Don’t Hunker Down, Team Up


It has been a while since I’ve had guest bloggers on CounseltoCounsel; but I was contacted by Jim Rhyner, Worldwide Lawyers Professional Liability Insurance Product Manager for Chubb Insurance, and he expressed an interest in presenting some malpractice avoidance tips to my readers.

While many of the other would-be guests who contact me have clearly never read this blog, Jim seems to have some very good ideas to contribute (on themes that relate to attorney marketing and careers). So here is his first post:

The current economy has resulted in many empty offices at law firms. Layoffs impact a firm in a multitude of ways, including effects on remaining attorneys – many of whom live in fear of the proverbial “pink slip.” In addition to contributing to a tense workplace atmosphere, my colleagues and I have seen anxiety over job security translate into more tangible economic risks, particularly when:

1. Attorneys hesitate to share a problem or reach out to colleagues for fear of appearing incapable or

2. Attorneys take on a broader scope of work than their experience would normally dictate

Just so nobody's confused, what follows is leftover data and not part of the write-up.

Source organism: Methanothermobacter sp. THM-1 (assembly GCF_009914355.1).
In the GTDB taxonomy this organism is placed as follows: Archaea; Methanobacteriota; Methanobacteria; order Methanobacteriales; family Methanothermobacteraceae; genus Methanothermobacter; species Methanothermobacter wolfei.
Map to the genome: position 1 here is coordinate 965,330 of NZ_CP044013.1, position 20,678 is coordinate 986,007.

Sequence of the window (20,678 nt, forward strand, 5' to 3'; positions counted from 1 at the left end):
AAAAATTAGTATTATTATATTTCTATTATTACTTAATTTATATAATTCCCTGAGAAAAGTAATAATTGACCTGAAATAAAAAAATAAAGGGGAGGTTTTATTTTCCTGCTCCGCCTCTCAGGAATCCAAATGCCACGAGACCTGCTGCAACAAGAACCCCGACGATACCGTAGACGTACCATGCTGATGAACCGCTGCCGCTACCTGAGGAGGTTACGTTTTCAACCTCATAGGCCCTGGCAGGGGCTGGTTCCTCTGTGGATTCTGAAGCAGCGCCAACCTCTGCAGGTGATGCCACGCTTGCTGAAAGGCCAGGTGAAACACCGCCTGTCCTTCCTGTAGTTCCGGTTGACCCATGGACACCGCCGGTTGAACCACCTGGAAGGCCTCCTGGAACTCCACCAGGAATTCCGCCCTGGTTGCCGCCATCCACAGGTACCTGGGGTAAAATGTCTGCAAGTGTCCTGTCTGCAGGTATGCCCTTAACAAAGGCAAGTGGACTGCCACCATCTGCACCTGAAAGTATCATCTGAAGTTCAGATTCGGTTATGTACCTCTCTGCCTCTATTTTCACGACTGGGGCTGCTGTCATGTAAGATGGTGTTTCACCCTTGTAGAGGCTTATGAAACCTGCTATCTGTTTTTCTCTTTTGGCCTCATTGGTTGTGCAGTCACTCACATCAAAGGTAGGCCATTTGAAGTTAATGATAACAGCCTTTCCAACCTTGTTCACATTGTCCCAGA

Given the increased pressure on legal professionals, it isn’t a surprise that many act upon the instinct to “turtle” in tough times: keeping their work close to the vest, fiercely guarding client relationships, and making an effort to fly under the radar of the senior partners. An attorney (or any professional) in a high-pressure situation tends to become paralyzed when faced with a problem of his or her own making. When that person fails to enlist the help of another individual or department who may be better qualified to handle an issue, things can get sticky and liability exposures are more likely to occur.

Secondly, attorneys who take on an increased workload without senior managers’ knowledge may create a potentially costly exposure. Take for example an associate at a mid-size law firm who’s been working with a client to close a commercial transaction. As the project progresses, it builds in complexity and the associate takes on more work, increasing the firm’s potential liability exposure far greater than originally anticipated, particularly given the associate’s experience level. If management isn’t aware of this situation until a claim occurs, the firm could face unanticipated liability with an exposure well in excess of the limits of the firm’s liability policy.

The reality is, even in tough times, teamwork and insight from an experienced partner can solve just about any problem – but only if someone is brave enough to ask for help.

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